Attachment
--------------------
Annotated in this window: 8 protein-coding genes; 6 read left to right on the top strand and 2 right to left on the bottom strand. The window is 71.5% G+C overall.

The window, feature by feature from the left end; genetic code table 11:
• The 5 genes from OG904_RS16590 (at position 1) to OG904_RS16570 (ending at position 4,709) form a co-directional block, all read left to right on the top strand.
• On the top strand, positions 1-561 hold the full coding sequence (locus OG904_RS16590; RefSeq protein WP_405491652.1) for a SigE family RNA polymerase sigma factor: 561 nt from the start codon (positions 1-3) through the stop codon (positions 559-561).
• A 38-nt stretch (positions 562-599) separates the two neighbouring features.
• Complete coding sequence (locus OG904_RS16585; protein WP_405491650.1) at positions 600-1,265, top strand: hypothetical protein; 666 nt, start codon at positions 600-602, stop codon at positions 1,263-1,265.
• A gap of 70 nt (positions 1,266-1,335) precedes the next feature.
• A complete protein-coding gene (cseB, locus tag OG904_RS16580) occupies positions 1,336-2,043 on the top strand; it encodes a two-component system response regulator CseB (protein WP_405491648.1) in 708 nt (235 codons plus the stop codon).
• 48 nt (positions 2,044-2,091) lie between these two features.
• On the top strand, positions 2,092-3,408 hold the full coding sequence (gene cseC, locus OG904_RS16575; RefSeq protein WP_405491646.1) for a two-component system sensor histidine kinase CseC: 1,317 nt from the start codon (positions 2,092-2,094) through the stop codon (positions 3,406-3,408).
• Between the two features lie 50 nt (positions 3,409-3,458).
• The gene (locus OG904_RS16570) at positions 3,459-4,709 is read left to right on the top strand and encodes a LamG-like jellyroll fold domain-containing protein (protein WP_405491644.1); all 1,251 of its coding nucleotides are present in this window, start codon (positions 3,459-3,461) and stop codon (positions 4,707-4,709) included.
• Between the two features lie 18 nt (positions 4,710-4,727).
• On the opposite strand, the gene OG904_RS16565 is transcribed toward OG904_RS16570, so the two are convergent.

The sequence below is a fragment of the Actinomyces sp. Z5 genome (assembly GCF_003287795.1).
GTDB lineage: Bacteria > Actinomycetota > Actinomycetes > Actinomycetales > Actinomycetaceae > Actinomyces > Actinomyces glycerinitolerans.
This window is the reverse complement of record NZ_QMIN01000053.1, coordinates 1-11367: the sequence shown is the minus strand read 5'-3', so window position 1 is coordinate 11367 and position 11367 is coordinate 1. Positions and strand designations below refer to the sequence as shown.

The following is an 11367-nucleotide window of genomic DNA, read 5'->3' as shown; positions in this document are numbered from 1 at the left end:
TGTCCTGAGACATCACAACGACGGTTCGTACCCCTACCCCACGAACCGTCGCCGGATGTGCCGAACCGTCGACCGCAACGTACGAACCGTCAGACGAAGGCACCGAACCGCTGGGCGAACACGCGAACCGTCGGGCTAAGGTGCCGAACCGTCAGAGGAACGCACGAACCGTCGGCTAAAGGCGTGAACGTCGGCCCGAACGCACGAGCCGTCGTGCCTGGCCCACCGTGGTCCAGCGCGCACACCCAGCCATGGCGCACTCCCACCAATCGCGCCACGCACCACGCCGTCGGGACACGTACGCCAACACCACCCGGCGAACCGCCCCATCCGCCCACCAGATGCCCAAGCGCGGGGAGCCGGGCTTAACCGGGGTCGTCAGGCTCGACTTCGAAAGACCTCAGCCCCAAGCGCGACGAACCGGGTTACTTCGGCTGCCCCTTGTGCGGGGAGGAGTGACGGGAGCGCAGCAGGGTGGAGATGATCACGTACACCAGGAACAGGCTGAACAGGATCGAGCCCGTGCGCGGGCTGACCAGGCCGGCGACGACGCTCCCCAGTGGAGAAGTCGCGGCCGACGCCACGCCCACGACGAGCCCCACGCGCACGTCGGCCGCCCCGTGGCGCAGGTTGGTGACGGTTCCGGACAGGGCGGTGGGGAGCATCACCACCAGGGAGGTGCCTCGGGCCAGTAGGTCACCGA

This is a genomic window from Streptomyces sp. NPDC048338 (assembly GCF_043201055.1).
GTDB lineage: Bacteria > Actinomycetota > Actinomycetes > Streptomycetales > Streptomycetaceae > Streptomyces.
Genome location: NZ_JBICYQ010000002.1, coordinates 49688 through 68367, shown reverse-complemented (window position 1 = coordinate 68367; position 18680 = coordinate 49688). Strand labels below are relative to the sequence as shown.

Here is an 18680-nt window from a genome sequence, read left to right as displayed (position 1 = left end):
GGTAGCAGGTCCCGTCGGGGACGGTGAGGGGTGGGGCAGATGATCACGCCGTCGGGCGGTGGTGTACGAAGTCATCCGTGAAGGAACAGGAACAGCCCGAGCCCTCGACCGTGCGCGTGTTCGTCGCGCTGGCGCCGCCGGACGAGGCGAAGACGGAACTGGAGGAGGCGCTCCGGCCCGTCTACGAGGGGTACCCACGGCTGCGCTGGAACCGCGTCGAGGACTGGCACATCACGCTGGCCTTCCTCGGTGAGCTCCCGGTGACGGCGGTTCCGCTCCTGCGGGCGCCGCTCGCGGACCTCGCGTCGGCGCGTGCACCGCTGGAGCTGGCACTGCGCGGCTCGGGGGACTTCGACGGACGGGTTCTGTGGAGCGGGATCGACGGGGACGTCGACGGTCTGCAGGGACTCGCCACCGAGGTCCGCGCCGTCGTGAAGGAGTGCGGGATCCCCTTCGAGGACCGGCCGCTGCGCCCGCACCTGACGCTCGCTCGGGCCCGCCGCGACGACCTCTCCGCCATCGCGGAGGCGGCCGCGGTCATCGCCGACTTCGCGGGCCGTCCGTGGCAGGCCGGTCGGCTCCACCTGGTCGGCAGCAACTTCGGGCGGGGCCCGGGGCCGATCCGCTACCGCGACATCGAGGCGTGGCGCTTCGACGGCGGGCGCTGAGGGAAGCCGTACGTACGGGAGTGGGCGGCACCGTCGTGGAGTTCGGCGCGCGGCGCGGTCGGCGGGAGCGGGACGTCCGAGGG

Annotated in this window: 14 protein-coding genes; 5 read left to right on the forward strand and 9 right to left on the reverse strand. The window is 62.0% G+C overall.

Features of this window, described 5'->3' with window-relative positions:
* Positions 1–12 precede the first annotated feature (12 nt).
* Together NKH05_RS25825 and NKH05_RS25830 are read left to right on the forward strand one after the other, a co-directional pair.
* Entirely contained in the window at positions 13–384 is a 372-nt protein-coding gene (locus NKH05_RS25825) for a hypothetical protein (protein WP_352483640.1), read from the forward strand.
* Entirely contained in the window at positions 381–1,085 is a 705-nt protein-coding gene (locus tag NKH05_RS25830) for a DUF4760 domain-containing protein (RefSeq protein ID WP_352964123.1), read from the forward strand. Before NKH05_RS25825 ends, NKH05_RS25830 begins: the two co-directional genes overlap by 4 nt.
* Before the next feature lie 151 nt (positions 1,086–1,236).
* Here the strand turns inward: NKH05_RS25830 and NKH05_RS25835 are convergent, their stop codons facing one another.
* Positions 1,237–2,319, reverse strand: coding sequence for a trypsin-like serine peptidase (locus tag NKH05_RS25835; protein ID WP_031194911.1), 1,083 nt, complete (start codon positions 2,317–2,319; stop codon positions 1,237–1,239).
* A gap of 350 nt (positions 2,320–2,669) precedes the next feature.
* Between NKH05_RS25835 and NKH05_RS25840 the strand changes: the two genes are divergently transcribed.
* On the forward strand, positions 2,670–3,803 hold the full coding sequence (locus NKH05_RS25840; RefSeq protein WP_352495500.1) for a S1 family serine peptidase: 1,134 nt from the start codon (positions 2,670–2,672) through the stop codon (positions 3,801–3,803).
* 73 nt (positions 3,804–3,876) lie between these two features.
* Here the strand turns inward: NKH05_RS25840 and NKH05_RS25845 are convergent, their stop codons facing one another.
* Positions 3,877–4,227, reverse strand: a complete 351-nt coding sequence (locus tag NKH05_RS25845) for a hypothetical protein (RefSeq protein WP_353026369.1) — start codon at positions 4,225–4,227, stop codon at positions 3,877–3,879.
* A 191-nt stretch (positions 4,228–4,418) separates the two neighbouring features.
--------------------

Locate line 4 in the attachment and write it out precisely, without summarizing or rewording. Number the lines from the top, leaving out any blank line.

• On the top strand, positions 1-561 hold the full coding sequence (locus OG904_RS16590; RefSeq protein WP_405491652.1) for a SigE family RNA polymerase sigma factor: 561 nt from the start codon (positions 1-3) through the stop codon (positions 559-561).